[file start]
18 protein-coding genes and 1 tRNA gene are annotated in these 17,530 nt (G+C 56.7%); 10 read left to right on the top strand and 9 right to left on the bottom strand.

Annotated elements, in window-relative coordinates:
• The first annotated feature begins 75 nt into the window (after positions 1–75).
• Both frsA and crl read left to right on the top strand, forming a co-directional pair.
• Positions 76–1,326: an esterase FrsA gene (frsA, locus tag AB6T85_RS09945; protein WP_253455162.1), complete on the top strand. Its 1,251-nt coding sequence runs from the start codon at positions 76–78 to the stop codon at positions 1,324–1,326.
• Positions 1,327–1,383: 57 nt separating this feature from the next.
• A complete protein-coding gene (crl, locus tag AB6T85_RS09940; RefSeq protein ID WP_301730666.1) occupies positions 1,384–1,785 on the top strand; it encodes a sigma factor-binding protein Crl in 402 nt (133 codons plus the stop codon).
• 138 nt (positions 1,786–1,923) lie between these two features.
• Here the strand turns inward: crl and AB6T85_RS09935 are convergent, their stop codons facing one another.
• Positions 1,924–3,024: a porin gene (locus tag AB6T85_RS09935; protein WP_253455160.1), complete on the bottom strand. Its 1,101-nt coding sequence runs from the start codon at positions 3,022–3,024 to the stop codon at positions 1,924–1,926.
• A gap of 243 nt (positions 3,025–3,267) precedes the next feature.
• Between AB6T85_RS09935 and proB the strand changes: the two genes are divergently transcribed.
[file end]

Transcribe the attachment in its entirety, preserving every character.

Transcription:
18 protein-coding genes and 1 tRNA gene are annotated in these 17,530 nt (G+C 56.7%); 10 read left to right on the top strand and 9 right to left on the bottom strand.

Annotated elements, in window-relative coordinates:
• The first annotated feature begins 75 nt into the window (after positions 1–75).
• Both frsA and crl read left to right on the top strand, forming a co-directional pair.
• Positions 76–1,326: an esterase FrsA gene (frsA, locus tag AB6T85_RS09945; protein WP_253455162.1), complete on the top strand. Its 1,251-nt coding sequence runs from the start codon at positions 76–78 to the stop codon at positions 1,324–1,326.
• Positions 1,327–1,383: 57 nt separating this feature from the next.
• A complete protein-coding gene (crl, locus tag AB6T85_RS09940; RefSeq protein ID WP_301730666.1) occupies positions 1,384–1,785 on the top strand; it encodes a sigma factor-binding protein Crl in 402 nt (133 codons plus the stop codon).
• 138 nt (positions 1,786–1,923) lie between these two features.
• Here the strand turns inward: crl and AB6T85_RS09935 are convergent, their stop codons facing one another.
• Positions 1,924–3,024: a porin gene (locus tag AB6T85_RS09935; protein WP_253455160.1), complete on the bottom strand. Its 1,101-nt coding sequence runs from the start codon at positions 3,022–3,024 to the stop codon at positions 1,924–1,926.
• A gap of 243 nt (positions 3,025–3,267) precedes the next feature.
• Between AB6T85_RS09935 and proB the strand changes: the two genes are divergently transcribed.